Chrysler Undertakes Urgent Vehicle Improvement Steps

They figured out what the rest of us already knew.

By Chris Haak


There has been a lot of ink spilled over the past week about how things may be worse at Chrysler than Cerberus expected when they bought 80.1% of the company from DaimlerChrysler AG (now Daimler AG). Today’s credit markets are not friendly to the types of financial needs that Chrysler would have in order to turn around their lineup with all world-class vehicles, and many of their recent products have been met with both critical and consumer complaints. Specific concerns surround perceived quality, interior materials and fit and finish, and styling. Basically, Chrysler needs to improve sales in the short term in order to fund improved future models, because it will be very difficult for the company to raise additional funds from external sources in today’s environment.

Last week’s Wall Street Journal contained several articles about Chrysler’s situation, but one of the most interesting ones (to me) was that on August 6, when CEO Bob Nardelli started working, he immediately drove as many of the company’s products daily as he could. Now, in spite of owning a Plymouth Prowler, Nardelli is not a car guy, but he is a bright guy, and also being a wealthy individual, probably also has a clue about what a quality product looks and feels like. Supposedly, Mr. Nardelli did like the Jeep Grand Cherokee, but found the wind noise and interior materials “totally unacceptable” in the Chrysler Sebring convertible. In fact, after his experience with the Sebring convertible, he sent a “terse” e-mail to the company’s design chief, Trevor Creed, which read, “I found the wind noise totally unacceptable and bordering on offensive at speeds of 80 mph.” He also took a shot at the interior quality, adding, “I sure hope that as we go forward, we don’t punish the customer by thrifting the interior to meet a cost target.”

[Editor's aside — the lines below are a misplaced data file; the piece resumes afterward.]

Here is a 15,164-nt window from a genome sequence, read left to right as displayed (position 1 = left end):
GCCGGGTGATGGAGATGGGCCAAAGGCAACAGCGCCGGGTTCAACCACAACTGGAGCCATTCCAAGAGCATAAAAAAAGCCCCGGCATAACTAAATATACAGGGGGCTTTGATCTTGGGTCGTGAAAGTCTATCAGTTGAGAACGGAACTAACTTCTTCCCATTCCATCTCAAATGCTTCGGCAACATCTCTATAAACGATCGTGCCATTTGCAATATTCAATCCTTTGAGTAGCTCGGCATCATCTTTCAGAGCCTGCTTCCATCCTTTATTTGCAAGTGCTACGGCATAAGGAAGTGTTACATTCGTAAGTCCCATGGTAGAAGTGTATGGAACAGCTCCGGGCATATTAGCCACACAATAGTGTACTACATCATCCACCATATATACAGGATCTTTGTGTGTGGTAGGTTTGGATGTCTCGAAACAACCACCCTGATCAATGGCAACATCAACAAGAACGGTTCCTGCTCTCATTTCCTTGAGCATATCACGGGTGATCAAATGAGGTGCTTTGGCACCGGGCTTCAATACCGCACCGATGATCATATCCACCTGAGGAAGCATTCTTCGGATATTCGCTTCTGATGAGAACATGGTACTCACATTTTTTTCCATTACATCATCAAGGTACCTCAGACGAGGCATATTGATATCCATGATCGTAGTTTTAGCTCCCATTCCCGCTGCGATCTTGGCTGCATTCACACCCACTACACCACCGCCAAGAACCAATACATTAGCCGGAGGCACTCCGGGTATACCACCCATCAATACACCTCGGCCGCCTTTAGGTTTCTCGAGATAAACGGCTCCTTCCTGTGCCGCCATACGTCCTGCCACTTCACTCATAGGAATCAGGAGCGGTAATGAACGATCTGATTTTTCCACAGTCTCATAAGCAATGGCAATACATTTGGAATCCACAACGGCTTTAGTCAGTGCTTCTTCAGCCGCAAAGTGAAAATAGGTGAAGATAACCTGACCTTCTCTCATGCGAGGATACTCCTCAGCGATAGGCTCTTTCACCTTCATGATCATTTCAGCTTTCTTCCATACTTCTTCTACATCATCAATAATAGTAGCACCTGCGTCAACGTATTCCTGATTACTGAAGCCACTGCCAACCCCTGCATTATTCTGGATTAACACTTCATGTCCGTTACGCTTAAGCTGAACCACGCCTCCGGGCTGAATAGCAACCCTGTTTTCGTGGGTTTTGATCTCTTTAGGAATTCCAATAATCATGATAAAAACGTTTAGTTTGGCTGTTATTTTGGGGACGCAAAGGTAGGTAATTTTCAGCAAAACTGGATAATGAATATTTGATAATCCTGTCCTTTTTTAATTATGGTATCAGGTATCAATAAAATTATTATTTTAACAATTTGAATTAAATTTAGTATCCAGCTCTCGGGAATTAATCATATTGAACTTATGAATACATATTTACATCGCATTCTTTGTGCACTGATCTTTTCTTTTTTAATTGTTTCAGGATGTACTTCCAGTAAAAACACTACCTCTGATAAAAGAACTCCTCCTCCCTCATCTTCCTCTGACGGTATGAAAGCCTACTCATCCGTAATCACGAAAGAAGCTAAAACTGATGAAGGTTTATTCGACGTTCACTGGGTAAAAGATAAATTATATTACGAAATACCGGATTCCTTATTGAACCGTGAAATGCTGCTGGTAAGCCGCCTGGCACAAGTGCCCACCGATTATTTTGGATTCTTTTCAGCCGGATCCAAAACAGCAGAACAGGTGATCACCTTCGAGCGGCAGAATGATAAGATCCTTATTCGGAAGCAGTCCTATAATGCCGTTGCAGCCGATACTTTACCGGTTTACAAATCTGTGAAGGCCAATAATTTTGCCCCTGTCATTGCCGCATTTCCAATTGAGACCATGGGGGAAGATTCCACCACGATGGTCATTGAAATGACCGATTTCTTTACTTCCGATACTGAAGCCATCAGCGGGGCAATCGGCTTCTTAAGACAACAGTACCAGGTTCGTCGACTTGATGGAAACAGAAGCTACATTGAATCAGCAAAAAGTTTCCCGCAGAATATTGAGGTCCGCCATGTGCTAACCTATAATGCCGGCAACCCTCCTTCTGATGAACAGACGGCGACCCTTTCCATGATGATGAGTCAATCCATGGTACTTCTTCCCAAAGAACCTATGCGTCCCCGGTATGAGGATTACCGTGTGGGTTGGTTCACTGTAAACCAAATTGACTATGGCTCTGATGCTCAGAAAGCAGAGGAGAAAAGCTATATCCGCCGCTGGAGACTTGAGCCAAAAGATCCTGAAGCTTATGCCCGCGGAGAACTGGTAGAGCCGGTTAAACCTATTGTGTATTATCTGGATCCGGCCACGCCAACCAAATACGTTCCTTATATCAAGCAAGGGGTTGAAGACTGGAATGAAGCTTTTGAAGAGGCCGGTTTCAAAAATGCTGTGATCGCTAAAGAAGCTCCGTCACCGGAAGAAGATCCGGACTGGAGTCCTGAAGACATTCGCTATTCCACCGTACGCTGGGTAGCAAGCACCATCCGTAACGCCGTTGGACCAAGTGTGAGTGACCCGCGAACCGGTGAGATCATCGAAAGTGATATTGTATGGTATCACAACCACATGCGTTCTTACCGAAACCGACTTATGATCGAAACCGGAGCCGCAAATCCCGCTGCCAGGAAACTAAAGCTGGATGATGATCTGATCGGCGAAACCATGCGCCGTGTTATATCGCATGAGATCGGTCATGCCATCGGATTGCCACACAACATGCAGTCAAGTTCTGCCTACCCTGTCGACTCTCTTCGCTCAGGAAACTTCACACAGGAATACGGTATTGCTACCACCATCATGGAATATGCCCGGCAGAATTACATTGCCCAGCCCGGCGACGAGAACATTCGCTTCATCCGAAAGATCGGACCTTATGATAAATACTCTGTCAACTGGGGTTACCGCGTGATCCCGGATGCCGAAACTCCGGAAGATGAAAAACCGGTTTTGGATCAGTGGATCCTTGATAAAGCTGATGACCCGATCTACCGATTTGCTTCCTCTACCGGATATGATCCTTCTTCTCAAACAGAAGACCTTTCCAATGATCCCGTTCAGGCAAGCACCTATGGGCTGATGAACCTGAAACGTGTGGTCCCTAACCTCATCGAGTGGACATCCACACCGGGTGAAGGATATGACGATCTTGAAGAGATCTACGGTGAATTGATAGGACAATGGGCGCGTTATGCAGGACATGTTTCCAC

The interior quality concerns, which have been a point of contention with Chrysler’s critics, are going to be addressed immediately, according to an article in industry publication Automotive News on Monday. A team, composed partially of senior managers and directors who recently took buyouts and are returning to work as contract employees, will specifically address interior design and materials for the Sebring and Avenger.

The articles made no mention of the timeframe for when to expect to see the revised Sebring and Avenger, but if the project just got off the ground, I’d expect it to take two years to finalize the design and engineering and get suppliers on board with parts in production.

Meanwhile, I find it disappointing that the company who brought us vehicles such as the Viper, the original minivan, the Plymouth Prowler and the Chrysler 300C sedan rested on its laurels so much when creating the Sebring. The fact that the car has been on sale for only a year, and made its debut near the bottom of critical press comparison tests – and on retail shoppers’ lists – while becoming a favorite of rental car agencies should be, and apparently was, very eye-opening to Chrysler management. I hope that they can fix this car’s shortcomings (a little help with the exterior styling wouldn’t hurt, either) before it’s too late.

COPYRIGHT – All Rights Reserved

Author: Chris Haak

Chris is Autosavant's Managing Editor. He has a lifelong love of everything automotive, having grown up as the son of a car dealer. A married father of two sons, Chris is also in the process of indoctrinating them into the world of cars and trucks.

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  1. Chrysler is going to have to do a lot better on their interiors because even GM interiors look like a Mercedes next to Chrysler’s. And they better do it quicker than in a few years too.

  2. Maybe Chrysler could speed up their interior improvement program if they end up doing a partnership deal with Nissan. Nissan interiors aren’t as good as VW/Audi or Honda interiors, but they’re much better than the Sebring’s interior.

  3. I don’t know, it just seems like Chrysler is doomed, and now that Cerberus has figured out they’re biting off more than they can chew, how much longer before they split the company up and sell off the pieces and exit left with their corporate tail between their legs? Huh? Six months, a year, maybe? It just all looks pretty bad.

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